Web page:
… is not only a lovely William Blake poem, and a tremendous novel by Glyn Hughes, but a phrase that takes me straight back to my childhood playground, the flat green floodplain of the River Severn. Jane and I went walking there yesterday, a day of high blustery wind and tremendous rolling cloud in a blue sky. We set off from the Red Lion at Wainlode Hill between Gloucester and Tewkesbury, a big old red-brick riverside pub on a bend of the Severn where the river surges had sculpted out a tall cliff.
Some brilliant faces here:
The landlord once told me that he remembered as a young boy going into the cellar there and being absolutely dumbstruck at seeing the floor covered in shining silver. It was a mass of salmon, caught in the Severn and stored in the old pub before being sold.
My chum Roo and I used to fish and fool around on the beach under the tall cliff hollowed out by the surging of the river round the bend. How we didn’t drown ourselves I can’t imagine – it’s a very dangerous spot, full of backwaters and eddies and submerged trees washed down by the very strong current. We didn’t see the hazards back then, of course.
A couple of miles north through the meadows by the Severn, some freshly cut, others thick with tall grasses. A hop over a hummock of hill at Apperley, and we were wandering the paths of Coombe Hill Meadows Nature Reserve, with the long smooth line of the Cotswolds along the eastern skyline and the Malvern Hills standing out like a miniature mountain range in the west. All here is flat, lush, squelchy and packed with life. Swallows, swifts and martins zoomed about like fighter pilots over the meadows and pools, chasing down insects. The old canal that once linked the Severn with the Midlands, long abandoned, was lined with meadowsweet and tufty rockets of intensely purple loosestrife. Dragonflies hovered. The day was too wild and windy to see the hobbies and peregrines that hunt the reserve, but there was a sort of brisk pleasure in facing the wind as it teased the reed heads and thrashed the willow leaves till they whitened and turned inside out.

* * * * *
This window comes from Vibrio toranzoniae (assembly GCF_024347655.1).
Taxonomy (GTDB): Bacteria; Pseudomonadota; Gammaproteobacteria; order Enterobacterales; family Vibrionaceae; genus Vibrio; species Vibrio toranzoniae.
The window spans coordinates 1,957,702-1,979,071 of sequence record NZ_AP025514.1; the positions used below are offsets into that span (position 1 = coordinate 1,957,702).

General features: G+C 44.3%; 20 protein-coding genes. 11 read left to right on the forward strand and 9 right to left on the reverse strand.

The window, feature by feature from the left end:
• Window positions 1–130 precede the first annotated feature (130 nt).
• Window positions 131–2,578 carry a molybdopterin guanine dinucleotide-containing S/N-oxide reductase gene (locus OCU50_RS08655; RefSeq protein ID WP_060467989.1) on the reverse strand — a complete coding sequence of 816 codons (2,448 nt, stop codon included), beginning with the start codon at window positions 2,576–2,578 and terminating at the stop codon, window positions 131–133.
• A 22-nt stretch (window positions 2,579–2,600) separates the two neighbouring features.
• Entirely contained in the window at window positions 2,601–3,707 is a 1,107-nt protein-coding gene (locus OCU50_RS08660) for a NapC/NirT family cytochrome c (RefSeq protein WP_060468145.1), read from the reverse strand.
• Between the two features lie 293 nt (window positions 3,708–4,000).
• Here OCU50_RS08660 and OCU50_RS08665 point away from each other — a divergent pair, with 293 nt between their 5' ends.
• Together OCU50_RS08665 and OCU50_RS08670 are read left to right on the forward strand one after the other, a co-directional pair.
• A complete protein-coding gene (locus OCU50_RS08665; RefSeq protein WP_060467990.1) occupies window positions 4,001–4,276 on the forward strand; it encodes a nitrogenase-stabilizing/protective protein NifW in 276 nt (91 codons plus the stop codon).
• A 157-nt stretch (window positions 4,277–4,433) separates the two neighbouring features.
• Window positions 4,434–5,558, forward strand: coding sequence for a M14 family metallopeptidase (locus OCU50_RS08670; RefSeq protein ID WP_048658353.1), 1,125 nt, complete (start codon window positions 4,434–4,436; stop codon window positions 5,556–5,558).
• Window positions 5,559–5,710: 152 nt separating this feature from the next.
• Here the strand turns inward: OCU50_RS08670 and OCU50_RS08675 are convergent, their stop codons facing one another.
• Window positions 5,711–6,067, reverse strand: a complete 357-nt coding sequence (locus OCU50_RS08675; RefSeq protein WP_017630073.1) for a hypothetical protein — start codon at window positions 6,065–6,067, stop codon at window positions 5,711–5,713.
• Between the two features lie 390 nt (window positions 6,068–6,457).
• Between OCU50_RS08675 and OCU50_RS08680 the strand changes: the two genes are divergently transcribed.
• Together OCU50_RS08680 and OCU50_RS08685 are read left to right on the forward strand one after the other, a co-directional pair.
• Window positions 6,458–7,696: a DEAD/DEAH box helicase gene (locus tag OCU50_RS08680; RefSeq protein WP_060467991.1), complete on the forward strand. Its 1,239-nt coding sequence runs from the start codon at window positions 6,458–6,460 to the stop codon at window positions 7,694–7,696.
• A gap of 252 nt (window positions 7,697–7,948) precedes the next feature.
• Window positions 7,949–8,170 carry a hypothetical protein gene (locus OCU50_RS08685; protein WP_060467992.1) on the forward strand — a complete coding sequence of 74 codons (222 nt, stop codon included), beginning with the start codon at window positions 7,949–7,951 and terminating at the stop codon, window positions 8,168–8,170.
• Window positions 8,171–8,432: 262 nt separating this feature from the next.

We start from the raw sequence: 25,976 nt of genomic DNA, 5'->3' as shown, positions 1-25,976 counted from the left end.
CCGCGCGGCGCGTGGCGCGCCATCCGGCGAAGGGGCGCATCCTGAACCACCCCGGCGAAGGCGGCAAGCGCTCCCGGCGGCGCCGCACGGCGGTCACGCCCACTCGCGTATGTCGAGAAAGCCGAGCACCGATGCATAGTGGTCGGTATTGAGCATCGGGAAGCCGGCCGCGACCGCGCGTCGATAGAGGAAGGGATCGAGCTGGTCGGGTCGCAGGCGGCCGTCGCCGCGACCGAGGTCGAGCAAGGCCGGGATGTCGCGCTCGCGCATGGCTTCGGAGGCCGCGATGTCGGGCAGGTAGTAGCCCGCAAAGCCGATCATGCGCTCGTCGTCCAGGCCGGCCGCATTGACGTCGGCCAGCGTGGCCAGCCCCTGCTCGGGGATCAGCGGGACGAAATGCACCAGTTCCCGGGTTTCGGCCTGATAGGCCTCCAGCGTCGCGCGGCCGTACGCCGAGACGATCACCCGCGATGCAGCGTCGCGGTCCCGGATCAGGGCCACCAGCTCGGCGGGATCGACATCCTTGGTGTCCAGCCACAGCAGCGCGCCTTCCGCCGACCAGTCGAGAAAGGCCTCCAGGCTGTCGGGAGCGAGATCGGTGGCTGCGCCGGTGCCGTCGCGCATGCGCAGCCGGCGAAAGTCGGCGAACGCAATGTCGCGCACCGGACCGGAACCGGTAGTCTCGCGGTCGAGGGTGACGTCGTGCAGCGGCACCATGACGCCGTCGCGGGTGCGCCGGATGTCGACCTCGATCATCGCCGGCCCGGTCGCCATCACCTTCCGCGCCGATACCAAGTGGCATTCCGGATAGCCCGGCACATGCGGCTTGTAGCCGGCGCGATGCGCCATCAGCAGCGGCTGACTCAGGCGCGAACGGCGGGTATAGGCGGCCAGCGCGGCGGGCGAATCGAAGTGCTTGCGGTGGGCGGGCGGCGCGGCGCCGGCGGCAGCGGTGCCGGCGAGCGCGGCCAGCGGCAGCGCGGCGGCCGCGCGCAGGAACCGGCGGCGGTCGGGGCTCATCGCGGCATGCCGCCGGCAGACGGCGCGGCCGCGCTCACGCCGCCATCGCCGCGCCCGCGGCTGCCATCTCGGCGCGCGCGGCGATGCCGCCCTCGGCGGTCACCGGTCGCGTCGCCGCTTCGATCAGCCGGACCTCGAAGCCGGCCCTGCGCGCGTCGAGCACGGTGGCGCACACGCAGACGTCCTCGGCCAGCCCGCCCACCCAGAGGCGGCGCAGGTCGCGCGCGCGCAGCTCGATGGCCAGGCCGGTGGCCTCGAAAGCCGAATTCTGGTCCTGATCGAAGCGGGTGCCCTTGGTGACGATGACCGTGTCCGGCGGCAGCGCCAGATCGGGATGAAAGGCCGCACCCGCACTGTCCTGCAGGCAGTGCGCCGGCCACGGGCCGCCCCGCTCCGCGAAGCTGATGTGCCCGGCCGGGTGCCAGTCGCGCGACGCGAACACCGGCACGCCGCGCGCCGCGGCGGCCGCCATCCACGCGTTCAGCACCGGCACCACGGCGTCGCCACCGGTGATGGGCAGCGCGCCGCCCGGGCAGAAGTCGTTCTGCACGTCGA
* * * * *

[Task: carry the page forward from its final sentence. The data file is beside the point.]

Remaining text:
I’m so thankful to have been a child in the 1950s, when one was expected to be out of doors and away over the fields all day, ranging widely and getting into a lot of mischief. Roo and I knew our particular portion of these soggy lands as the Big Meadow. They were flooded most winters, mile after mile of King Severn’s invasions, and in fact they still are. We were chased up a tree, stark naked, by cattle after swimming in the canal. We chucked stones at ‘water rats’ (i.e. water voles), we broke down fences, we shared stolen ciggies and rude words, and once we beat up an old bus that we found parked in the bushes. Mea culpa, mea maxima culpa! All we wanted was to have rowdy outdoor fun. If we’d known that these were Lammas meadows, traditional farmed for hay and famous for their wild flowers and clouds of lapwing, snipe and geese, we wouldn’t have cared less. But I’m glad I know now, and I’m double glad to see them restored to health and richness by the Gloucestershire Wildlife Trust after decades of chemical pesticides and fertiliser had reduced them to sterile silage factories.